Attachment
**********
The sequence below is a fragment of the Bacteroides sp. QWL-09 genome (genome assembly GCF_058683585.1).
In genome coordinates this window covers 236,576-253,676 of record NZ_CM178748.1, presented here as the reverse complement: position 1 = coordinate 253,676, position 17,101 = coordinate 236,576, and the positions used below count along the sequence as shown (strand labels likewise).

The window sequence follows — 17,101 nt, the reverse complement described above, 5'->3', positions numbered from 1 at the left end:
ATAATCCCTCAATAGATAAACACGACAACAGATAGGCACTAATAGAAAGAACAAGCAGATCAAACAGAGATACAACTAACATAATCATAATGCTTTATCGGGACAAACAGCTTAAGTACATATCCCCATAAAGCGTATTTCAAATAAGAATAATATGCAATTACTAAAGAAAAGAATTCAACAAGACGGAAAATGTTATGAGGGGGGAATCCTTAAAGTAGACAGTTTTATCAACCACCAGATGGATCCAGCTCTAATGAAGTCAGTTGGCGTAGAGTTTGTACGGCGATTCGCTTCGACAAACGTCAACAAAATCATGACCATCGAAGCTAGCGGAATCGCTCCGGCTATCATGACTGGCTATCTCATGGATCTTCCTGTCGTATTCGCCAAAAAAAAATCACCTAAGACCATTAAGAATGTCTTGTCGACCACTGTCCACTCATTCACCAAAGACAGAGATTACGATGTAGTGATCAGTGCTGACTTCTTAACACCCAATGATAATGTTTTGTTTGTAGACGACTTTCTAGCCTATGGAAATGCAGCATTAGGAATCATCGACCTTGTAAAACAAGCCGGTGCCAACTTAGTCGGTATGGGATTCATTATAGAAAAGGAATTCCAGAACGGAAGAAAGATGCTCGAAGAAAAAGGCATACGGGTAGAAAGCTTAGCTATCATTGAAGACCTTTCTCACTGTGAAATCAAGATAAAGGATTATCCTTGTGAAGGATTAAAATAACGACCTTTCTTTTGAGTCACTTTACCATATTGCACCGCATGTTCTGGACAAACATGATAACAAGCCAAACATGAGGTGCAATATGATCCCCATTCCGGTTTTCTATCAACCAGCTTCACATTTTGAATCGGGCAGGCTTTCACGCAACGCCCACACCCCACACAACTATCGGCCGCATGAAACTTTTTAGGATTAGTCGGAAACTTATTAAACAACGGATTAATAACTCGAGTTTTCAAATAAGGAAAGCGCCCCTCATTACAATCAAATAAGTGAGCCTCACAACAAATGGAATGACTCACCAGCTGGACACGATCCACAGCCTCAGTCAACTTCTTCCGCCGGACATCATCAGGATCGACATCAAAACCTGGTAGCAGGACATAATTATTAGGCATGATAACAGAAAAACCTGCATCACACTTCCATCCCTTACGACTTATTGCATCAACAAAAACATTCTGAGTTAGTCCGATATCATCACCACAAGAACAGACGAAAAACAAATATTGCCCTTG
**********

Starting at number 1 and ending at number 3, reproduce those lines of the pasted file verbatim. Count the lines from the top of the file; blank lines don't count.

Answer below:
The sequence below is a fragment of the Bacteroides sp. QWL-09 genome (genome assembly GCF_058683585.1).
In genome coordinates this window covers 236,576-253,676 of record NZ_CM178748.1, presented here as the reverse complement: position 1 = coordinate 253,676, position 17,101 = coordinate 236,576, and the positions used below count along the sequence as shown (strand labels likewise).

The window sequence follows — 17,101 nt, the reverse complement described above, 5'->3', positions numbered from 1 at the left end: